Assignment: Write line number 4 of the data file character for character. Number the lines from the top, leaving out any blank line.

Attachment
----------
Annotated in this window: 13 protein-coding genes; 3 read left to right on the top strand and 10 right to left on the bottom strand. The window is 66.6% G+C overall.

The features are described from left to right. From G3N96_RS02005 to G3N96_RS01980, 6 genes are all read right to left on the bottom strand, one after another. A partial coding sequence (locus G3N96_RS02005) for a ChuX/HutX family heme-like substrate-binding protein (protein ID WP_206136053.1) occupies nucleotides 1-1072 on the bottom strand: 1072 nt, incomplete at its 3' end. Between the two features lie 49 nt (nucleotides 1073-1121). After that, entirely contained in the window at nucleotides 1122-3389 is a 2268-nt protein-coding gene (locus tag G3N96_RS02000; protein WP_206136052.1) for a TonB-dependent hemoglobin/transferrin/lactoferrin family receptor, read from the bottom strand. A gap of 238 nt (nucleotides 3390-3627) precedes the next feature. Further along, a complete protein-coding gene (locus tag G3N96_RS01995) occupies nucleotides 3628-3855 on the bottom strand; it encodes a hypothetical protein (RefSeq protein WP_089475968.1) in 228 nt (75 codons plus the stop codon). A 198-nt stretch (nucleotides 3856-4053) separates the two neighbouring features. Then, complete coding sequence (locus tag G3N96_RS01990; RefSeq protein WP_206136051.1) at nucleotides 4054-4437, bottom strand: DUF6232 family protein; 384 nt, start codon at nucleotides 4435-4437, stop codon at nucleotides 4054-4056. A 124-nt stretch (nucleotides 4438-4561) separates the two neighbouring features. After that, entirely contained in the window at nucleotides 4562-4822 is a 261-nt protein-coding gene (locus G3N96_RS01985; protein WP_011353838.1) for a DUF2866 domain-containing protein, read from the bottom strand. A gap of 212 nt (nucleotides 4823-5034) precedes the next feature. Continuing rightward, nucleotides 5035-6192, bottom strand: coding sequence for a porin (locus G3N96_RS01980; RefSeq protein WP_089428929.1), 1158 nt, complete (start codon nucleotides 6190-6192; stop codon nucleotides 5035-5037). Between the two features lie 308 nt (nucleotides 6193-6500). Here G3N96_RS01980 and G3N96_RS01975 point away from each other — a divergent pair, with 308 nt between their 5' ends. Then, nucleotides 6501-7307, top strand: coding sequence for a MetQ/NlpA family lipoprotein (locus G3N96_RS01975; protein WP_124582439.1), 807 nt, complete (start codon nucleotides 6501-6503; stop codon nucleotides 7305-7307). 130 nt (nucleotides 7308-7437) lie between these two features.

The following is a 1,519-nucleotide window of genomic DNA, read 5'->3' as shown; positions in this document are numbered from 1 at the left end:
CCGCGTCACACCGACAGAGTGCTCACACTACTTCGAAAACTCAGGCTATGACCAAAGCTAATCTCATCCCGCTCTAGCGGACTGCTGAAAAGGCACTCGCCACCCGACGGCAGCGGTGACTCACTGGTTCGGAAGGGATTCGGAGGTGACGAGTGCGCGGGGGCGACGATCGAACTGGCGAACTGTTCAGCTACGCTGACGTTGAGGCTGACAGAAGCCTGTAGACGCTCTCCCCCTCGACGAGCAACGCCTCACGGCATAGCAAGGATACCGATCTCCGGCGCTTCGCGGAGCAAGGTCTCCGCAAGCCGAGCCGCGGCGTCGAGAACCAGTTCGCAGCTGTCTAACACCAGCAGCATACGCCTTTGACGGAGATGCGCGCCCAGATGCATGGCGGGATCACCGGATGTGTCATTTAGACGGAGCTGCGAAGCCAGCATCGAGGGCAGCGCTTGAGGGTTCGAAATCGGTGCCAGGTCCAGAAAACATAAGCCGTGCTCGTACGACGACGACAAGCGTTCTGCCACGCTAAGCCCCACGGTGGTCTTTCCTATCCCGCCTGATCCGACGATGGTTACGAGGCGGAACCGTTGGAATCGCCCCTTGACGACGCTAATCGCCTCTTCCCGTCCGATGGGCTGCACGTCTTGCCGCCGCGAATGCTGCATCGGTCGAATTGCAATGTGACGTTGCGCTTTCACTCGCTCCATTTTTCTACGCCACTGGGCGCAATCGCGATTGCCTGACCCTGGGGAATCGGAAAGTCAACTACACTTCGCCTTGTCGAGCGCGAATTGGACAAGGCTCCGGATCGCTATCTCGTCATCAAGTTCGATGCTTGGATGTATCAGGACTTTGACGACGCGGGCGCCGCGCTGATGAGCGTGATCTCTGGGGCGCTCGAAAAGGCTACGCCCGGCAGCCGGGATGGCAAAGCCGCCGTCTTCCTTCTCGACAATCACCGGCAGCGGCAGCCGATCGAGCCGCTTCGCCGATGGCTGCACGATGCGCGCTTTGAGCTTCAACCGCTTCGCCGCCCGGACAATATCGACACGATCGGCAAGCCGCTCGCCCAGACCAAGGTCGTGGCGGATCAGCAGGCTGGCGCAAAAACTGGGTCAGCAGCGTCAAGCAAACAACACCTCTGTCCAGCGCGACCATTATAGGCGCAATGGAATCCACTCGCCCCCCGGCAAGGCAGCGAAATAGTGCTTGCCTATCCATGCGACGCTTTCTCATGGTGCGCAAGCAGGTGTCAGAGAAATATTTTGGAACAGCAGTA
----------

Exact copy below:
CCGCGTCACACCGACAGAGTGCTCACACTACTTCGAAAACTCAGGCTATGACCAAAGCTAATCTCATCCCGCTCTAGCGGACTGCTGAAAAGGCACTCGCCACCCGACGGCAGCGGTGACTCACTGGTTCGGAAGGGATTCGGAGGTGACGAGTGCGCGGGGGCGACGATCGAACTGGCGAACTGTTCAGCTACGCTGACGTTGAGGCTGACAGAAGCCTGTAGACGCTCTCCCCCTCGACGAGCAACGCCTCACGGCATAGCAAGGATACCGATCTCCGGCGCTTCGCGGAGCAAGGTCTCCGCAAGCCGAGCCGCGGCGTCGAGAACCAGTTCGCAGCTGTCTAACACCAGCAGCATACGCCTTTGACGGAGATGCGCGCCCAGATGCATGGCGGGATCACCGGATGTGTCATTTAGACGGAGCTGCGAAGCCAGCATCGAGGGCAGCGCTTGAGGGTTCGAAATCGGTGCCAGGTCCAGAAAACATAAGCCGTGCTCGTACGACGACGACAAGCGTTCTGCCACGCTAAGCCCCACGGTGGTCTTTCCTATCCCGCCTGATCCGACGATGGTTACGAGGCGGAACCGTTGGAATCGCCCCTTGACGACGCTAATCGCCTCTTCCCGTCCGATGGGCTGCACGTCTTGCCGCCGCGAATGCTGCATCGGTCGAATTGCAATGTGACGTTGCGCTTTCACTCGCTCCATTTTTCTACGCCACTGGGCGCAATCGCGATTGCCTGACCCTGGGGAATCGGAAAGTCAACTACACTTCGCCTTGTCGAGCGCGAATTGGACAAGGCTCCGGATCGCTATCTCGTCATCAAGTTCGATGCTTGGATGTATCAGGACTTTGACGACGCGGGCGCCGCGCTGATGAGCGTGATCTCTGGGGCGCTCGAAAAGGCTACGCCCGGCAGCCGGGATGGCAAAGCCGCCGTCTTCCTTCTCGACAATCACCGGCAGCGGCAGCCGATCGAGCCGCTTCGCCGATGGCTGCACGATGCGCGCTTTGAGCTTCAACCGCTTCGCCGCCCGGACAATATCGACACGATCGGCAAGCCGCTCGCCCAGACCAAGGTCGTGGCGGATCAGCAGGCTGGCGCAAAAACTGGGTCAGCAGCGTCAAGCAAACAACACCTCTGTCCAGCGCGACCATTATAGGCGCAATGGAATCCACTCGCCCCCCGGCAAGGCAGCGAAATAGTGCTTGCCTATCCATGCGACGCTTTCTCATGGTGCGCAAGCAGGTGTCAGAGAAATATTTTGGAACAGCAGTA